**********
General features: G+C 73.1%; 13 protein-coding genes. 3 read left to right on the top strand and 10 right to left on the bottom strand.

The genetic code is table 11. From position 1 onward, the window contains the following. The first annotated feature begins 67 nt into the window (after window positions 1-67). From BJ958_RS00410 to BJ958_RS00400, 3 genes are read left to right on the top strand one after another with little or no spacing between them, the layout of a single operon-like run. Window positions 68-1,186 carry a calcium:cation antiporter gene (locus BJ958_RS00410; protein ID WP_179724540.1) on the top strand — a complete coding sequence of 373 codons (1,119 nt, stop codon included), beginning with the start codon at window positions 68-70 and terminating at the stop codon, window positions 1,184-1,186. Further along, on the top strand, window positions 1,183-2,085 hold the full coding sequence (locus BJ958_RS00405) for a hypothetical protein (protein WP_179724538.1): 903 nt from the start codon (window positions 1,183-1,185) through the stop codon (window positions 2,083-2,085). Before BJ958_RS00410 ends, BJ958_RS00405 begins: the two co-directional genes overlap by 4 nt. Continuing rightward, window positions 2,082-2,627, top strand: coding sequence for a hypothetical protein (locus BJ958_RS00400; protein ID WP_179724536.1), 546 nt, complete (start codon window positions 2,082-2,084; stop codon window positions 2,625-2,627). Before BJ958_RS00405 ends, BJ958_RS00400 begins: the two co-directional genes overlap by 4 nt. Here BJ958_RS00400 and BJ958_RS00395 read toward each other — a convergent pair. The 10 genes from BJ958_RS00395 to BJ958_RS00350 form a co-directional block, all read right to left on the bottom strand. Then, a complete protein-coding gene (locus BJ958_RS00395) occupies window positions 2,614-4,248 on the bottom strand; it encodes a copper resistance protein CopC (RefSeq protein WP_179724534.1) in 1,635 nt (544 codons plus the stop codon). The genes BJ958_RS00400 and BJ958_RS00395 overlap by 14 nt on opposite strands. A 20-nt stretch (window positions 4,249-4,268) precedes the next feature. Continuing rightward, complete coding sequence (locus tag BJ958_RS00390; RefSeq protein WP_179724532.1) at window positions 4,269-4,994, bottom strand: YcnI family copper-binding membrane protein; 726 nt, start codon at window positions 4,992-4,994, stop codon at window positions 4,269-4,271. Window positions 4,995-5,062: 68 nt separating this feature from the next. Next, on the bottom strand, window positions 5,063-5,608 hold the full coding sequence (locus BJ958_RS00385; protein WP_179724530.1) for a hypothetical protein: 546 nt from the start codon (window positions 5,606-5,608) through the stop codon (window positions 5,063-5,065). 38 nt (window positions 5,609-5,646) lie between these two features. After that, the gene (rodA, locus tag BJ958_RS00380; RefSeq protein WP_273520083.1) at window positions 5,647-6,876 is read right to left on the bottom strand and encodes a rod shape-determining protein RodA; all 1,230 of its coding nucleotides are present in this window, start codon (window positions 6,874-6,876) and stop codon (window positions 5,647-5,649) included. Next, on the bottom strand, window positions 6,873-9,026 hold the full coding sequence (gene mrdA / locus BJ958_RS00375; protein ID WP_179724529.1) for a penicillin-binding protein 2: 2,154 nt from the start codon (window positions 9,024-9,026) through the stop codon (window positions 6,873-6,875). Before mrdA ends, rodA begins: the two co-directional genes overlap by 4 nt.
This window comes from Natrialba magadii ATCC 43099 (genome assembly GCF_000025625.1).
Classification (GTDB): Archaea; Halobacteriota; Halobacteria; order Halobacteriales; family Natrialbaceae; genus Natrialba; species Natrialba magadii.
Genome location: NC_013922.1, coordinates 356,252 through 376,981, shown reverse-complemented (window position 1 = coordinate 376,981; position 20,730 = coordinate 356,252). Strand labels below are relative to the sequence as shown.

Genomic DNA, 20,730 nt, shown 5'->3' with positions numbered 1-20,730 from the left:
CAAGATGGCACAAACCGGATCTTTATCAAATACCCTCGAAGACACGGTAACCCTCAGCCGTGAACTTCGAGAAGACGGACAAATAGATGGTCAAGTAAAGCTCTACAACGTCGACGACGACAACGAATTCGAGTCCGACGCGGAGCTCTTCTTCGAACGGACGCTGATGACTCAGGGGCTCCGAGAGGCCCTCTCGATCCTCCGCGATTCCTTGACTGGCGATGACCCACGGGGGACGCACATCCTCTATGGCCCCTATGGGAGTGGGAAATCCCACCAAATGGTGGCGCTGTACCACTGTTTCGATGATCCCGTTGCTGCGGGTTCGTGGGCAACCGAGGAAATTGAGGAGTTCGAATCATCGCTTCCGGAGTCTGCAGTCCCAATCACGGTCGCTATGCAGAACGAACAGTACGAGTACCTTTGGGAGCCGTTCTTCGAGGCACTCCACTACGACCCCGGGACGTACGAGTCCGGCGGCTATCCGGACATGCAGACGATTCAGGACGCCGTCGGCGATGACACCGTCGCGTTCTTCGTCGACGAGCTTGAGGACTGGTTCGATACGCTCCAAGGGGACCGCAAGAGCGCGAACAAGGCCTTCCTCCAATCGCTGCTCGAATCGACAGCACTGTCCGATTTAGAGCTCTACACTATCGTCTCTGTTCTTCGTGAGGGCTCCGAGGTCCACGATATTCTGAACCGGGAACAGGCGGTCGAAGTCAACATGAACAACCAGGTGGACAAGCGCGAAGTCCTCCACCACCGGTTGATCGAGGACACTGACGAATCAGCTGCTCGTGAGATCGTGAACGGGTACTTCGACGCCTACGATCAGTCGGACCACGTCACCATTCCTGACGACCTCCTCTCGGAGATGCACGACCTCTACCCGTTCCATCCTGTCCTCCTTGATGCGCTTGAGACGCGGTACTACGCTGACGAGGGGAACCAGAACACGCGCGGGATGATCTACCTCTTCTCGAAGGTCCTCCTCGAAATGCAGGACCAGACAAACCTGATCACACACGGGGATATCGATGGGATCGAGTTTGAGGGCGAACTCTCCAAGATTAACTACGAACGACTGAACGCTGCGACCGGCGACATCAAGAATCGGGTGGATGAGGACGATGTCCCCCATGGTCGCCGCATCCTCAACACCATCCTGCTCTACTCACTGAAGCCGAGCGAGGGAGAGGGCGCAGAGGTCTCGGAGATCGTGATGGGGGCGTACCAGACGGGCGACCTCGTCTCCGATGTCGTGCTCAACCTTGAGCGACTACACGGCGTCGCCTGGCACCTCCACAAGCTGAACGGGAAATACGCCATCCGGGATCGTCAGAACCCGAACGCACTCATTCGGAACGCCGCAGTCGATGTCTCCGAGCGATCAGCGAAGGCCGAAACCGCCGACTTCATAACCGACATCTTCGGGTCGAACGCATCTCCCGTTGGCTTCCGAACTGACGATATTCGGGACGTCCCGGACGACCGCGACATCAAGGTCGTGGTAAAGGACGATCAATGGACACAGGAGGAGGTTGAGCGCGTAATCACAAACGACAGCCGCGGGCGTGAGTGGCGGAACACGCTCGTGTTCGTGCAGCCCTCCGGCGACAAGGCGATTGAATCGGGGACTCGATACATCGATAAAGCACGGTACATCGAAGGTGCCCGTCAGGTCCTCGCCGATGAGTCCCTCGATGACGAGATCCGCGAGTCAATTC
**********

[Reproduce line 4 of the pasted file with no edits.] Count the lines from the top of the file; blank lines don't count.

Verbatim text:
Classification (GTDB): Archaea; Halobacteriota; Halobacteria; order Halobacteriales; family Natrialbaceae; genus Natrialba; species Natrialba magadii.